When Marcia and I left Las Vegas and drove eastward into Arizona on Monday, the day’s high temperature was about 115° F. This morning, when I got up early for my coffee, the thermometer read 35º F, and it has only risen into the high 50s at the sunny peak of the afternoon. So that use of “chill” in the title today is literal, not figurative, especially since we’ve done our usual mixes of forced marches throughout the days, with not a lot of time allotted to slugging about and relaxing. While temperatures across the Southwest have dropped dramatically over the past few days, it’s especially noticeable in Flagstaff, sitting at about 7,000 feet above sea level. No wonder Arizonans from the scorched bits of the state down south come up this way for summer reprieves.
This is our second visit to Flagstaff, and we find it to be a most appealing destination. One of our favorite things about it is the stellar job that the city’s leaders and managers have done in protecting, preserving and activating incredible outdoors spaces within the city limits. There is a tremendous network of mixed use paths known as “FUTS” (for “Flagstaff Urban Trail System”), along with an equally rich spiderweb of single-track cycling trails and more hardcore hiking trails out of the city and into the surrounding mountains. There are wonderful views and vistas to be seen on pretty much every trail we’ve strolled, most especially looking up toward the San Francisco Peaks and (especially) Humphreys Peak, which towers over the region with its summit at about 12,700 feet above sea level. The (mostly) pine forests in and beyond Flagstaff’s municipal boundaries are also wonderful, creating shady groves with open sight lines, and framing most of the scenery one might choose to snap while ambling about.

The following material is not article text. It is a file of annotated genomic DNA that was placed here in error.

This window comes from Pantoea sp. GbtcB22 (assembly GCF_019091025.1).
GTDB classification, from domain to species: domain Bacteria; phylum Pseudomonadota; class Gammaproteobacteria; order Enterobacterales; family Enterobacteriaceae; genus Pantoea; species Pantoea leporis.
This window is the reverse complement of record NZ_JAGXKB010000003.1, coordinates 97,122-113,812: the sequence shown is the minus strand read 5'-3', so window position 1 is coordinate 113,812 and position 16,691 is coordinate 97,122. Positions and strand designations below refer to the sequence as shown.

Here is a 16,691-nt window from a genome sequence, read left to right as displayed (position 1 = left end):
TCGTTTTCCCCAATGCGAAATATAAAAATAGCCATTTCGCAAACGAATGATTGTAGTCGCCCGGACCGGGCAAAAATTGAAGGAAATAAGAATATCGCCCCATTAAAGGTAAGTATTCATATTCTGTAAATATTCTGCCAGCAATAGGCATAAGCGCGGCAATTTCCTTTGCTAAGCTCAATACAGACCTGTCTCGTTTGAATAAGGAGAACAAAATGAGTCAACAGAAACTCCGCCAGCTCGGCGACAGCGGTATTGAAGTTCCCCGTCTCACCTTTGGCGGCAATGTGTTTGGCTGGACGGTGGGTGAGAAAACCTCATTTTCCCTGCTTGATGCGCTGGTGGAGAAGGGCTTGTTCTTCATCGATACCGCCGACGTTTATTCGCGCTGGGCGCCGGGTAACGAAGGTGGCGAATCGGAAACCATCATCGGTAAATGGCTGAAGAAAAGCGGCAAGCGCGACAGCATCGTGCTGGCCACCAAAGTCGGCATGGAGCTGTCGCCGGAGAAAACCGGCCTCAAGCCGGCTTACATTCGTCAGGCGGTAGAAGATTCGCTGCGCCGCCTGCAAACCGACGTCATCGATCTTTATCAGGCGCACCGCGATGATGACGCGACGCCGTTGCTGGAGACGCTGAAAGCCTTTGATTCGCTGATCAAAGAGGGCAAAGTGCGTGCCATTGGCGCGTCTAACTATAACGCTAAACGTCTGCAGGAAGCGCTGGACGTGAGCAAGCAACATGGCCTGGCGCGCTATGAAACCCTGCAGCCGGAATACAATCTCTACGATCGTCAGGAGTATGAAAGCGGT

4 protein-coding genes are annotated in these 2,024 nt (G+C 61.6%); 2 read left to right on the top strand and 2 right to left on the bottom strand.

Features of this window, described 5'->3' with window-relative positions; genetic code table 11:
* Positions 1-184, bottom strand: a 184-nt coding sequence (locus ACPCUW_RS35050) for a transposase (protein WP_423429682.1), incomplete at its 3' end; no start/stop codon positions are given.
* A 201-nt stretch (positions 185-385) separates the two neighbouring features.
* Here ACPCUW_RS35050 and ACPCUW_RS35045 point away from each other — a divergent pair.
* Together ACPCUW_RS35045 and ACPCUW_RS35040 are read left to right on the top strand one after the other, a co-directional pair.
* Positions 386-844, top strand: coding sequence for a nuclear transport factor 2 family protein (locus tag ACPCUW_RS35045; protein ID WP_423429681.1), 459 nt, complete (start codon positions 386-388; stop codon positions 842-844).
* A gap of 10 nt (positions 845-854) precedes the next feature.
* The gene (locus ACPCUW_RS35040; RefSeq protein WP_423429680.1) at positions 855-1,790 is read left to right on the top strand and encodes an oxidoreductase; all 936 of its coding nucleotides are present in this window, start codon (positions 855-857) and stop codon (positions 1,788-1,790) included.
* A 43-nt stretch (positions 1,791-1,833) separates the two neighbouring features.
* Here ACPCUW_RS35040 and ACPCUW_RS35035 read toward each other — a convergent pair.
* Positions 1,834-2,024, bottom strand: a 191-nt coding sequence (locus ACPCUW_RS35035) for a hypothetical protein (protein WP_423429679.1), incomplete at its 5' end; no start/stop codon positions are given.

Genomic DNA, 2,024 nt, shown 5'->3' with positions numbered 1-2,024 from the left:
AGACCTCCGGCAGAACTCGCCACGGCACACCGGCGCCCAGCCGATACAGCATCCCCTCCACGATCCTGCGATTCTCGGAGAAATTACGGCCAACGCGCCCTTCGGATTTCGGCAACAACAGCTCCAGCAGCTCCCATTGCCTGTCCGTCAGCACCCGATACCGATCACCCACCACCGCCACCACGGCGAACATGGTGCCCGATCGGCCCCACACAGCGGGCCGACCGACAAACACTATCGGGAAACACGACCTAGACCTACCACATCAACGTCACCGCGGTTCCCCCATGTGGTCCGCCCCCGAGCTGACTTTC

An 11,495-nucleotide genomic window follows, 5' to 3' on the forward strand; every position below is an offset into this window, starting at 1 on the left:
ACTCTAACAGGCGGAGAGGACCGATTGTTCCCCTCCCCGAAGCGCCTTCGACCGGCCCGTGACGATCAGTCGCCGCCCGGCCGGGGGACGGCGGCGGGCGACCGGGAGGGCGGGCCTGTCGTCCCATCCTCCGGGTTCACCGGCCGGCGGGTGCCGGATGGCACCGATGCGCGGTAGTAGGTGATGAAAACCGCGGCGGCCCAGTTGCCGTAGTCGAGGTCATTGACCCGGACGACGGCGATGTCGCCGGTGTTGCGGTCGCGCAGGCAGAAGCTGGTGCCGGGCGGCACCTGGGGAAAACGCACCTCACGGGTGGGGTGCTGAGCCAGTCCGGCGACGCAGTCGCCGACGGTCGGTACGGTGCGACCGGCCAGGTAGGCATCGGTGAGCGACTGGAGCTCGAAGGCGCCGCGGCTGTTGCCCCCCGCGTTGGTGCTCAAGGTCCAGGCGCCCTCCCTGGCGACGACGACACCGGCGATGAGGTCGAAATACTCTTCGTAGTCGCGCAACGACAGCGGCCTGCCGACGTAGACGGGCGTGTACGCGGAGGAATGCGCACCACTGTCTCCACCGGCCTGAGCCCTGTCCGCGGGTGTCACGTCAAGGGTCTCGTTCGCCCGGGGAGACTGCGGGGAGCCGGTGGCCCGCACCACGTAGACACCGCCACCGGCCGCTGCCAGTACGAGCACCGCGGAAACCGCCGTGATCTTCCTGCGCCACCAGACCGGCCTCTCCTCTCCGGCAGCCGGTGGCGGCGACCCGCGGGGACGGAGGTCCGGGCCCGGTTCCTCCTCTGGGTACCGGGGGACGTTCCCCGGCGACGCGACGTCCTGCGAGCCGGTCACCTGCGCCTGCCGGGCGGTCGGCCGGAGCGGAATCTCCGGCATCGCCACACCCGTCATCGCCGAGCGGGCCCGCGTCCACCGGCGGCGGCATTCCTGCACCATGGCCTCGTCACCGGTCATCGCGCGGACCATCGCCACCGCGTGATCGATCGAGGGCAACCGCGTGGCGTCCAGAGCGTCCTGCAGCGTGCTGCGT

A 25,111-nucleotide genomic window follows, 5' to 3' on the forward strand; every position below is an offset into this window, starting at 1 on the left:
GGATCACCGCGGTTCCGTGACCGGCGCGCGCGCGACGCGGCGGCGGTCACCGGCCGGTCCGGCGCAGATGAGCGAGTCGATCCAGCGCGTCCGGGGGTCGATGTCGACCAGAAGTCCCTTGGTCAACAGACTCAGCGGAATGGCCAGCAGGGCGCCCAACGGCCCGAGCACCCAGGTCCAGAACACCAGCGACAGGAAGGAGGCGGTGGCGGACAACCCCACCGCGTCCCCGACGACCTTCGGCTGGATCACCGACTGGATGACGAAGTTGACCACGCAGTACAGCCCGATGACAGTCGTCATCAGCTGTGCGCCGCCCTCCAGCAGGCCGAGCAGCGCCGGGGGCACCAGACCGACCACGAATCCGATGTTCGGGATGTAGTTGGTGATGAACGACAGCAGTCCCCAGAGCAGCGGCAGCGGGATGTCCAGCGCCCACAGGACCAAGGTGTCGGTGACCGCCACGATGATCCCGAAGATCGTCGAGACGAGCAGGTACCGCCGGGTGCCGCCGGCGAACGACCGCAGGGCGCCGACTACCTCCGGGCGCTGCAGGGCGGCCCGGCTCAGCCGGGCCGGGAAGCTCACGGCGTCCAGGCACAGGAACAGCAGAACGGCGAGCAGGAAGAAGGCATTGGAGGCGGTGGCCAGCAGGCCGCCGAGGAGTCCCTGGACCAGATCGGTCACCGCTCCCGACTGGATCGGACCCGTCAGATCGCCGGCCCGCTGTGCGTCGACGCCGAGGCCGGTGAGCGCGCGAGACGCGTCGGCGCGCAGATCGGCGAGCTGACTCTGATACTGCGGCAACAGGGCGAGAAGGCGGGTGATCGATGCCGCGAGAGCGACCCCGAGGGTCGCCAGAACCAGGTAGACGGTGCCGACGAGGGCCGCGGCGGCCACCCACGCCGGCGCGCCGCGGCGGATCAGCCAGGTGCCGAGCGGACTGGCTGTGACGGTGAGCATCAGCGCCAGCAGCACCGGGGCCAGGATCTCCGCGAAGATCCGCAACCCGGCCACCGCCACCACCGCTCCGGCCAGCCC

I include some such snaps below, noting that every one of these images was captured within either walking distance or a short (10 minutes or less) drive from our hotel, smack in the middle of the busiest downtown part of the city. Add in the benefits of Flagstaff’s “dark sky” policies on urban lighting (designed to protect Lowell Observatory, which also resides within city limits), and you’ve got a tremendously natural feeling urban environment, one which most other cities would do well to emulate. We will be here through Friday, with some side trips to the Sedona area, for house-hunting and general regional acclimation. It’s very exciting and enjoyable to consider living near here in a mere couple of months!